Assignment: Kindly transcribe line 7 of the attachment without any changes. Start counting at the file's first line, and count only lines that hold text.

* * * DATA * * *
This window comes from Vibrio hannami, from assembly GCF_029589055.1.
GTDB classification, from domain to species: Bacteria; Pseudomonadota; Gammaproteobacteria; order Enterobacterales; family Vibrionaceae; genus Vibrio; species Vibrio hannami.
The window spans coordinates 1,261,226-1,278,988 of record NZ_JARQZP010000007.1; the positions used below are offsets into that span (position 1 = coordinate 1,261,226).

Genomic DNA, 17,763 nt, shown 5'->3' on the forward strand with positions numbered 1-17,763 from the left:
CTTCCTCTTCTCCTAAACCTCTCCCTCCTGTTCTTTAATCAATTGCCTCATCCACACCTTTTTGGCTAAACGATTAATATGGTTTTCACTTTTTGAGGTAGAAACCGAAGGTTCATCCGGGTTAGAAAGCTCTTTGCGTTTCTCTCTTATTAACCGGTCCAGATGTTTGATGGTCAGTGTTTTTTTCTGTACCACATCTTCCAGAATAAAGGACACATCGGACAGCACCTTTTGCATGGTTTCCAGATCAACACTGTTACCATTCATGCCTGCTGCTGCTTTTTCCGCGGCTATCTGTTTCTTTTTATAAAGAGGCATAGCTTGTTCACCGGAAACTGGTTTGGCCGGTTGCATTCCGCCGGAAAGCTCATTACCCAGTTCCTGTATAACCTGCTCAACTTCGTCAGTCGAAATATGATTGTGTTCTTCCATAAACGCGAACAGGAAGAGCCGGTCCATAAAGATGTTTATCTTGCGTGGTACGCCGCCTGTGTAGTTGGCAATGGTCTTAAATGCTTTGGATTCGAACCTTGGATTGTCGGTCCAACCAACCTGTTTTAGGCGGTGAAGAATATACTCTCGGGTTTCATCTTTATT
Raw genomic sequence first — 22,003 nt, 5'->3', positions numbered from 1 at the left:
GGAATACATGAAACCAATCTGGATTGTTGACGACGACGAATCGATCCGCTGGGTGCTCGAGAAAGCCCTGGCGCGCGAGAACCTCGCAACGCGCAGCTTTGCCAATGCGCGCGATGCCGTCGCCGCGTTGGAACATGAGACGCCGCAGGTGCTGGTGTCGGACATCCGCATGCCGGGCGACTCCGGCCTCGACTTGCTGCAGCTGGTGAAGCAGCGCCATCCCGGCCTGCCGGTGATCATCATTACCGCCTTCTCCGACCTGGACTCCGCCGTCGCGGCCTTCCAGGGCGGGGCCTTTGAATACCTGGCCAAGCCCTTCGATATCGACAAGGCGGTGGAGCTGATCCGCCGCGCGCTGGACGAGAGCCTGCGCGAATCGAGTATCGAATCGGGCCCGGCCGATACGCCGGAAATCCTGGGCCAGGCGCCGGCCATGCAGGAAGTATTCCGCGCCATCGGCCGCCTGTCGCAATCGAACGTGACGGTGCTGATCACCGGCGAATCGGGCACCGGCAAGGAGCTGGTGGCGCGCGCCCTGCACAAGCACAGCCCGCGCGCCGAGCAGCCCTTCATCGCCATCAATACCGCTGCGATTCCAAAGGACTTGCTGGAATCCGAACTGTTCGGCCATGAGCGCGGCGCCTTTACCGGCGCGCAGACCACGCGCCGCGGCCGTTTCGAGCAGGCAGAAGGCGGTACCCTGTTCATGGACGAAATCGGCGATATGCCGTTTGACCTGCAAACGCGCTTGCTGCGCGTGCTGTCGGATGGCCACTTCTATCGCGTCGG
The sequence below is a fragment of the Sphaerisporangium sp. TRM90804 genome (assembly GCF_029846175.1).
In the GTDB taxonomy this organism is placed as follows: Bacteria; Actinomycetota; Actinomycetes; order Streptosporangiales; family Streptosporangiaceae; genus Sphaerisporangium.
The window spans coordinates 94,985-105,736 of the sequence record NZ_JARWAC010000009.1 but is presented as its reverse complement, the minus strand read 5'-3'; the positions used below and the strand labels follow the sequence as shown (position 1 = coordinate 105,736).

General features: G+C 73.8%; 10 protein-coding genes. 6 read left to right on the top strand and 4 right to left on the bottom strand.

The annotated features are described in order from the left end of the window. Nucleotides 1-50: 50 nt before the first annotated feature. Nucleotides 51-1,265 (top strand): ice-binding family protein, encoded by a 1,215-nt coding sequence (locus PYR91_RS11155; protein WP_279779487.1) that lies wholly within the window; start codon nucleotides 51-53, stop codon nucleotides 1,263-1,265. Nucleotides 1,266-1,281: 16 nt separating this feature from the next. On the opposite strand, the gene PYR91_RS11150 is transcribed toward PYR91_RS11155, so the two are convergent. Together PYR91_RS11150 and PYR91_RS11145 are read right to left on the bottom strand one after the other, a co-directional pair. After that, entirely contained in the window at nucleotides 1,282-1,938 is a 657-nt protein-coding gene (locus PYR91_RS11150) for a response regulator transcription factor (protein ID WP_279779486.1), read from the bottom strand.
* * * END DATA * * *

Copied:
GGAATACATGAAACCAATCTGGATTGTTGACGACGACGAATCGATCCGCTGGGTGCTCGAGAAAGCCCTGGCGCGCGAGAACCTCGCAACGCGCAGCTTTGCCAATGCGCGCGATGCCGTCGCCGCGTTGGAACATGAGACGCCGCAGGTGCTGGTGTCGGACATCCGCATGCCGGGCGACTCCGGCCTCGACTTGCTGCAGCTGGTGAAGCAGCGCCATCCCGGCCTGCCGGTGATCATCATTACCGCCTTCTCCGACCTGGACTCCGCCGTCGCGGCCTTCCAGGGCGGGGCCTTTGAATACCTGGCCAAGCCCTTCGATATCGACAAGGCGGTGGAGCTGATCCGCCGCGCGCTGGACGAGAGCCTGCGCGAATCGAGTATCGAATCGGGCCCGGCCGATACGCCGGAAATCCTGGGCCAGGCGCCGGCCATGCAGGAAGTATTCCGCGCCATCGGCCGCCTGTCGCAATCGAACGTGACGGTGCTGATCACCGGCGAATCGGGCACCGGCAAGGAGCTGGTGGCGCGCGCCCTGCACAAGCACAGCCCGCGCGCCGAGCAGCCCTTCATCGCCATCAATACCGCTGCGATTCCAAAGGACTTGCTGGAATCCGAACTGTTCGGCCATGAGCGCGGCGCCTTTACCGGCGCGCAGACCACGCGCCGCGGCCGTTTCGAGCAGGCAGAAGGCGGTACCCTGTTCATGGACGAAATCGGCGATATGCCGTTTGACCTGCAAACGCGCTTGCTGCGCGTGCTGTCGGATGGCCACTTCTATCGCGTCGG